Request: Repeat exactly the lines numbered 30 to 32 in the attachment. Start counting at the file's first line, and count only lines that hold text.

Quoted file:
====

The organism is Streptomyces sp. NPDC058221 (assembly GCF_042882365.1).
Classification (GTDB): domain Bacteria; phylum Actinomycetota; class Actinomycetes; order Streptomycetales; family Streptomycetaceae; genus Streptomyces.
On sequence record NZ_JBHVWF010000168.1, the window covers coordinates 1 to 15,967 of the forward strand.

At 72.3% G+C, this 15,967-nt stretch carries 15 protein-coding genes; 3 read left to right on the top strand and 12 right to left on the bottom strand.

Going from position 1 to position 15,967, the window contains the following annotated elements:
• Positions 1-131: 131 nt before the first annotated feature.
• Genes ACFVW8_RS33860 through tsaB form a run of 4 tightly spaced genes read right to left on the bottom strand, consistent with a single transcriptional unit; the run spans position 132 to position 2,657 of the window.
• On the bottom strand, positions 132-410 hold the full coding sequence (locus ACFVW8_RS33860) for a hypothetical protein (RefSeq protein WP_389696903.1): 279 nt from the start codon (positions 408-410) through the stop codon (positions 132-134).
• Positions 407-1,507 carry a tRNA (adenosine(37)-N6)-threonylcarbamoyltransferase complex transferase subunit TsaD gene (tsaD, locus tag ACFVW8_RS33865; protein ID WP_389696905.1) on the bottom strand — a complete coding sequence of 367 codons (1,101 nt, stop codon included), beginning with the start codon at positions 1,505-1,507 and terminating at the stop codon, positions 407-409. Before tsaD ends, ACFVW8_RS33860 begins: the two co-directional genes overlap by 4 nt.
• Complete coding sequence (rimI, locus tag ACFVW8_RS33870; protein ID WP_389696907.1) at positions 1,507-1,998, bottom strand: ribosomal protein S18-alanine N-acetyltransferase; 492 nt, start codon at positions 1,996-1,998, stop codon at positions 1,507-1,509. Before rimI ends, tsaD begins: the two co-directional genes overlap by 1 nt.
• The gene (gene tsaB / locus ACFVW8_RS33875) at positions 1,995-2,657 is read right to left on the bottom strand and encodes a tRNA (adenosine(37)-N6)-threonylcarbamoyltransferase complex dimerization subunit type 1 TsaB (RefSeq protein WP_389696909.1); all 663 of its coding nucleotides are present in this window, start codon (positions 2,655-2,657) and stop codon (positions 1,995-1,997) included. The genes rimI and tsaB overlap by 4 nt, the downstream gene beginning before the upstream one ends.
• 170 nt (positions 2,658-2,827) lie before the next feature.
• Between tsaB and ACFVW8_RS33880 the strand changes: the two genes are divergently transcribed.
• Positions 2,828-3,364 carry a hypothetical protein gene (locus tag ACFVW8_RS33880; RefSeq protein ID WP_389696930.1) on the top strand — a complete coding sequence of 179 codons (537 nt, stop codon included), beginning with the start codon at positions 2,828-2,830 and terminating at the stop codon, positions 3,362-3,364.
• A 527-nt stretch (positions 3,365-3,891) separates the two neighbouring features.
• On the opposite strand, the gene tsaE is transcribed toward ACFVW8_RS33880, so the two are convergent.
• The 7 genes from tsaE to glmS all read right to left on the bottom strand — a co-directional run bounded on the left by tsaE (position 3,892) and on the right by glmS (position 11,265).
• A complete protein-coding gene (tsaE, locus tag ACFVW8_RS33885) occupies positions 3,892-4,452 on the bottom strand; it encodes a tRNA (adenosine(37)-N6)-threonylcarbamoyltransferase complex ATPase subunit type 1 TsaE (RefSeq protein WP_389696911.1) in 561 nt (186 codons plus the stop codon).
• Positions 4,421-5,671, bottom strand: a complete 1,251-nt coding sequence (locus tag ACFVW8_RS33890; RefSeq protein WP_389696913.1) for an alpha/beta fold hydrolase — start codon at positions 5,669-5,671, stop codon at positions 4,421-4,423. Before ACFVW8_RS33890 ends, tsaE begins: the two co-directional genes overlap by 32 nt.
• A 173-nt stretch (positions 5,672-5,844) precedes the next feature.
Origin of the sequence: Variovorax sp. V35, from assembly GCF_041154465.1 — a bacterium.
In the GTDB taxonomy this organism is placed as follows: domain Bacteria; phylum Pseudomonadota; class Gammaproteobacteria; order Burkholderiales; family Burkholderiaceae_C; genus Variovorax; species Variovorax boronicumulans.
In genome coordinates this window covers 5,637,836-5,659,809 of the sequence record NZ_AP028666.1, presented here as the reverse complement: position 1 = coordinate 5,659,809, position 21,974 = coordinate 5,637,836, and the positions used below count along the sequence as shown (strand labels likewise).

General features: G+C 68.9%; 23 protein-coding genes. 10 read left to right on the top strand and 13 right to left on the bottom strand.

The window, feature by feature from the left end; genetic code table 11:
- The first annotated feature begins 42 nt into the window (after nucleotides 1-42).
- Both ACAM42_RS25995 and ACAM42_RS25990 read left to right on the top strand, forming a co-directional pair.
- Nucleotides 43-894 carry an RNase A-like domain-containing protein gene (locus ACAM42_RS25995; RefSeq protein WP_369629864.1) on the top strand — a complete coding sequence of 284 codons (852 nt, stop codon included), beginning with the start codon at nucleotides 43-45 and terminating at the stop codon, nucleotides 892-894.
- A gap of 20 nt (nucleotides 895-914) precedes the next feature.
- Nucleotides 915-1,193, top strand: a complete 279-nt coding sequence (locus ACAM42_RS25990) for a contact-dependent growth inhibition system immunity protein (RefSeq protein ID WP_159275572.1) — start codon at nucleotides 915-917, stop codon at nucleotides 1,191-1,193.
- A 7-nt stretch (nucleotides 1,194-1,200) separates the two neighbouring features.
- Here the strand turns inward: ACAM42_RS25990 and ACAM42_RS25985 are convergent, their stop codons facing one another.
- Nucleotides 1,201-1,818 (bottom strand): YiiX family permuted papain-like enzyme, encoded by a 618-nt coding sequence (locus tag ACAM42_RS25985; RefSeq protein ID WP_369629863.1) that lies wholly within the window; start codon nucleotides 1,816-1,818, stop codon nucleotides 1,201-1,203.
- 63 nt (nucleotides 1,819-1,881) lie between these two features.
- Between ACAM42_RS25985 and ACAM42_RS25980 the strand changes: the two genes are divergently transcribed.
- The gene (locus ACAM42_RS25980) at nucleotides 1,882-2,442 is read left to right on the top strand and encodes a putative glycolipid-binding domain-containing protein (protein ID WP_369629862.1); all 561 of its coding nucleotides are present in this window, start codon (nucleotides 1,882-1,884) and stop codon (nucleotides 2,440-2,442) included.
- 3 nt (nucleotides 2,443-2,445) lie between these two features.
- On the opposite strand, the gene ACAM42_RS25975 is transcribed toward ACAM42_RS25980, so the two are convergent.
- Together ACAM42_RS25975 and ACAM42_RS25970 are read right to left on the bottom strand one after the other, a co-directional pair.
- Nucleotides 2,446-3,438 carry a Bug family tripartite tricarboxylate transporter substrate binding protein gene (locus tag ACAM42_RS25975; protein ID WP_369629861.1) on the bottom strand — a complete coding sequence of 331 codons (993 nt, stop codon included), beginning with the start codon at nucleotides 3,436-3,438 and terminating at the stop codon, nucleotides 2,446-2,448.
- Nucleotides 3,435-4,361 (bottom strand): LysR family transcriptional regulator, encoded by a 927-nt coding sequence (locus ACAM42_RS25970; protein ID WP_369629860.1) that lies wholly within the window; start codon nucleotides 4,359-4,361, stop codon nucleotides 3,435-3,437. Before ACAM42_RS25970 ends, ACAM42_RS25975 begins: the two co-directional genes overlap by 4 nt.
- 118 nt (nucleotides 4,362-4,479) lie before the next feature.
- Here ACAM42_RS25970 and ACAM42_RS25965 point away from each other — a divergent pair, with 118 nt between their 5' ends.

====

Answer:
- Nucleotides 915-1,193, top strand: a complete 279-nt coding sequence (locus ACAM42_RS25990) for a contact-dependent growth inhibition system immunity protein (RefSeq protein ID WP_159275572.1) — start codon at nucleotides 915-917, stop codon at nucleotides 1,191-1,193.
- A 7-nt stretch (nucleotides 1,194-1,200) separates the two neighbouring features.
- Here the strand turns inward: ACAM42_RS25990 and ACAM42_RS25985 are convergent, their stop codons facing one another.